Mississippi Miracle? How the Simple View Model May Have Raised Reading Scores
When the most recent National Assessment of Educational Progress (NAEP) scores were released in October 2019, many observers found themselves asking the same question: What is going on in Mississippi?
One of the poorest states in the country, Mississippi grapples with widespread segregation, racial achievement gaps, and deep poverty. Yet despite these challenges, the Magnolia State managed to post the nation's highest gains in NAEP fourth-grade reading scores, causing many a jaw to drop in education policy circles.
In fact, education reporter Emily Hanford noted in a 2019 New York Times opinion piece that Mississippi readers are now “on par with the national average” following a lengthy history of trailing the pack.
So, how did this "Mississippi miracle" come to pass?
A scientific approach
As Hanford explained in a 2018 piece for American Public Media, "The prevailing approaches to reading instruction in American schools are inconsistent with basic things scientists have discovered about how children learn to read. … Most teachers nationwide are not being taught reading science in their teacher preparation programs because many deans and faculty in colleges of education either don't know the science or dismiss it."
Consequently, teachers tend to be left to their own devices when it comes to helping all students become fluent readers. But thanks to a state-funded effort, teachers in Mississippi are now being trained in the simple view model of reading instruction, a tried and true approach that Hanford characterized in her New York Times piece as having been “confirmed over and over again by research.”
What is the simple view of reading instruction?
To read with accuracy and comprehension, students need to understand two things: how to decode words and how to understand them. Although words would not make sense without language comprehension, decoding is equally important when it comes to figuring out meaning—and the essence of the simple view is that you cannot become a successful reader unless you have both skills in your arsenal.
A policy guide written by Dr. Scott Baker and available through the National Center on Improving Literacy's website delves deeper into the tenets of the model. Although the simple view may sound... well, simple, Dr. Baker emphasized that “both accurate word reading and text comprehension require careful, systematic instruction” before going on to assert that “once formal reading instruction begins in school, instruction in both of these areas should occur on a daily basis.”
The history of the simple view
According to a blog post on the Orton Gillingham Online Academy website by dyslexia specialist Lorna Wooldridge, the simple view of reading “was developed to reconcile ‘The Reading Wars’ argument of the 1980s between advocates of bottom-up processing (decoding) and those who supported top-down processing (language comprehension).”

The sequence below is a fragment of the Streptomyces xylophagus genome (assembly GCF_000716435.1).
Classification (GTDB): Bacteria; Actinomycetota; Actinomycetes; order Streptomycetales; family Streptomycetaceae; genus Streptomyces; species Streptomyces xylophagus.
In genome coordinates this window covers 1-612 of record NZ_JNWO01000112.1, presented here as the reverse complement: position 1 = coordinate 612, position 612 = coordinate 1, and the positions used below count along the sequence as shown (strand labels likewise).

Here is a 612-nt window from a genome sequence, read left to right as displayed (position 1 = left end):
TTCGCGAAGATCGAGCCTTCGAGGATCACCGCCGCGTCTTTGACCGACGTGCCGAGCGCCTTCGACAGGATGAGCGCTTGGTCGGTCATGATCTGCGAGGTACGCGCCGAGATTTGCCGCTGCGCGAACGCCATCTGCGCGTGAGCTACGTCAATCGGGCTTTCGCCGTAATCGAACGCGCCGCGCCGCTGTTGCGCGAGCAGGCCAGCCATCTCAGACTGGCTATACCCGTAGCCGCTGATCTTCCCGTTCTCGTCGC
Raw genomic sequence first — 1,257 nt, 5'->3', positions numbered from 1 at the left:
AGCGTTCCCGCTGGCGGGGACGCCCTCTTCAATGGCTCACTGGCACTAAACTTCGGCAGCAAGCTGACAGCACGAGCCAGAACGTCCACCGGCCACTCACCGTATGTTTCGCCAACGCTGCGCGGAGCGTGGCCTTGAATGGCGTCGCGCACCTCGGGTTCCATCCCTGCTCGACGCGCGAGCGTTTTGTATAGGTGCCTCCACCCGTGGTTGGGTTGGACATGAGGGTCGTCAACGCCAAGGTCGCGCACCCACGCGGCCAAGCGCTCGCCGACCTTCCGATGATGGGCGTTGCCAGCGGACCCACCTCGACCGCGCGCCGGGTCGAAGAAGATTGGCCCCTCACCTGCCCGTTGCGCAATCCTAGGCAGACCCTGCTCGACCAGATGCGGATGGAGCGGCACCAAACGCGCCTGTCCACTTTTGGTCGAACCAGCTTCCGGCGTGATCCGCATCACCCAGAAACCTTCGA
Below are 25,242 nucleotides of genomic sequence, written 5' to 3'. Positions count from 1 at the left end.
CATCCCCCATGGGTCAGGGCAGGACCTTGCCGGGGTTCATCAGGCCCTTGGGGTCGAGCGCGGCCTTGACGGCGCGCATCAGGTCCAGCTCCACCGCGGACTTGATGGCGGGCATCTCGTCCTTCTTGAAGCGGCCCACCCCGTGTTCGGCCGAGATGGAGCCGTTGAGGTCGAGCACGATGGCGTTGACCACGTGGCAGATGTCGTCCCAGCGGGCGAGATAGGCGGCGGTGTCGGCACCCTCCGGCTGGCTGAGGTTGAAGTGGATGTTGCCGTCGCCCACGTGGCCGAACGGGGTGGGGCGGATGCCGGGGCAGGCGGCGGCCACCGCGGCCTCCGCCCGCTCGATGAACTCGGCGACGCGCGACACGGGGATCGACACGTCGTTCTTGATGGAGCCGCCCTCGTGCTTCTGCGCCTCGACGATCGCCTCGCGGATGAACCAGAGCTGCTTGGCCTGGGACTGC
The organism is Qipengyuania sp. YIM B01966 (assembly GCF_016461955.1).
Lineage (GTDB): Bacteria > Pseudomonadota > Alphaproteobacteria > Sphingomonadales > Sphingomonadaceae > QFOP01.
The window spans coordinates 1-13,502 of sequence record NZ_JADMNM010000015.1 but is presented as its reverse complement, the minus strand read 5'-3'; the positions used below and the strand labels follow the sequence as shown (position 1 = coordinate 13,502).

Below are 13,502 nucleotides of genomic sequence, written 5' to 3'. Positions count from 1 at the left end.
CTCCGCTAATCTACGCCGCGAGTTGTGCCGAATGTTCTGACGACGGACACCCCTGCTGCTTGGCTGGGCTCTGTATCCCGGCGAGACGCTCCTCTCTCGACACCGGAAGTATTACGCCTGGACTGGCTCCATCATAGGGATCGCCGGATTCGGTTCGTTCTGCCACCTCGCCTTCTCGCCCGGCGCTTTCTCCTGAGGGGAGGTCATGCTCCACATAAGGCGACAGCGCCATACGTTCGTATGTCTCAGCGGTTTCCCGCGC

Wooldridge went on to reference the well-known “reading rope” graphic produced by Dr. Hollis Scarborough in 2001, which visualizes the idea that reading proficiency is incumbent on various strands being “woven together.” In the context of the simple view model, decoding words is one strand and language comprehension is another. Neither strand is strong enough to support reading proficiency by itself (and, indeed, each is composed of multiple elements in its own right). In other words, reading success can only be achieved by combining decoding with language comprehension.
A simple view of the future
Despite the value of the two-pronged approach, teachers who lack a firm grasp on the science of reading instruction may prioritize students’ engagement with a text over the need for young readers to learn how to decode words. And while nearly half of all students will eventually learn how to read without explicit instruction, Hanford opined in her New York Times piece that “the lack of skills instruction can be a disaster” for those who can’t learn to read on their own or need more than just minimal guidance. As is the case with many education-related challenges, students from low-income homes can be disproportionately affected because they tend not to have access to expensive outside tutors or other forms of personalized support.
As well as shedding light on Mississippi students' history of poor NAEP performance, the fact that Mississippi consistently appears on the list of states with the highest poverty rates also helps contextualize the significant reading improvement seen after teachers received training on the simple view model. After all, Hanford asserted, this methodology can help impart essential decoding skills that may give marginalized students “their best shot at catching up.” Ultimately, establishing a foundation of decoding knowledge and language comprehension may be just the thing to help students “gain knowledge and expand their vocabulary through reading”—across Mississippi and beyond.
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